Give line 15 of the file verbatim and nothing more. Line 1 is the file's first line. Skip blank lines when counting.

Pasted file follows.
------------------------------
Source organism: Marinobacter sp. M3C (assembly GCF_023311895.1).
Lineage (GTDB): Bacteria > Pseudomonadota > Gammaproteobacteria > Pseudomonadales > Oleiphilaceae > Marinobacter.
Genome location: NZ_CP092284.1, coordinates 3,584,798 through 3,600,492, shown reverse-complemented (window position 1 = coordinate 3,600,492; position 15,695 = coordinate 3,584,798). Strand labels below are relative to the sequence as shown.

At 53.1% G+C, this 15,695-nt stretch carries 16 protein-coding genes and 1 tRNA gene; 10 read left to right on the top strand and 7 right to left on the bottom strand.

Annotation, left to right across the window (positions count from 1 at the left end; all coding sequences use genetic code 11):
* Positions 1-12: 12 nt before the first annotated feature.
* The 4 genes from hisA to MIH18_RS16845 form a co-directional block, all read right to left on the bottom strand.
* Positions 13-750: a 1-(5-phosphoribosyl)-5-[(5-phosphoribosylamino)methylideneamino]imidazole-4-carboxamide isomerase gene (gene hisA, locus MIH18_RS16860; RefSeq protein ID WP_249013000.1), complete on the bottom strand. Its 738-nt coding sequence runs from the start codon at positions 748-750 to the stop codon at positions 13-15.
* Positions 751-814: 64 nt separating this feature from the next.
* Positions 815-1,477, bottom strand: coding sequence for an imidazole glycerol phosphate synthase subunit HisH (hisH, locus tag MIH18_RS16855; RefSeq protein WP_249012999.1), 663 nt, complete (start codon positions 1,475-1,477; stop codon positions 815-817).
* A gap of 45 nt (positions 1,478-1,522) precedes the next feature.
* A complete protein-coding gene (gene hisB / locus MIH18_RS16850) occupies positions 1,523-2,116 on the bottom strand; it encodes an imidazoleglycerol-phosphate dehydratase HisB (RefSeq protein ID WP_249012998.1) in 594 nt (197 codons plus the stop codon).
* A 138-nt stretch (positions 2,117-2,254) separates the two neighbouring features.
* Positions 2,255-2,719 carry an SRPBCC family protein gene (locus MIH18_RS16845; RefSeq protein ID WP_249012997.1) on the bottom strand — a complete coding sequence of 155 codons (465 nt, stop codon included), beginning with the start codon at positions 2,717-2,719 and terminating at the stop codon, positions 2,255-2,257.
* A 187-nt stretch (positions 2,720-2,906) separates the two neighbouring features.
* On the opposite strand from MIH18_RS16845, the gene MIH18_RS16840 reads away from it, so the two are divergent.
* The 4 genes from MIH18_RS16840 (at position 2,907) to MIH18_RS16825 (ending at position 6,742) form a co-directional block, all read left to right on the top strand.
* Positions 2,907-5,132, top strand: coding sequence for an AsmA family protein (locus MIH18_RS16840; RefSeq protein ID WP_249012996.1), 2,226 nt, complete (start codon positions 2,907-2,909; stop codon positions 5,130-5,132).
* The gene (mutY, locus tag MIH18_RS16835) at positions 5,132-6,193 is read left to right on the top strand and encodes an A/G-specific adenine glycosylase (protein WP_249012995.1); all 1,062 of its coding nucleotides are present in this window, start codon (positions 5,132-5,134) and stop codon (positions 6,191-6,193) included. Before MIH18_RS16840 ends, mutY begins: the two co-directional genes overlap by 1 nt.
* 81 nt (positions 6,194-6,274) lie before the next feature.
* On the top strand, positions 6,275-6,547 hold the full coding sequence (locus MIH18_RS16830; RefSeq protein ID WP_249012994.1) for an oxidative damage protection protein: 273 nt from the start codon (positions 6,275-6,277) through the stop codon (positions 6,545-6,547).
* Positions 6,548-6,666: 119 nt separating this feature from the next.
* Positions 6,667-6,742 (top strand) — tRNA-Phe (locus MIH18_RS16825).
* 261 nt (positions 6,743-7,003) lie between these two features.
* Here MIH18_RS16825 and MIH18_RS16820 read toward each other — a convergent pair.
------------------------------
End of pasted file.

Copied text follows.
* A 187-nt stretch (positions 2,720-2,906) separates the two neighbouring features.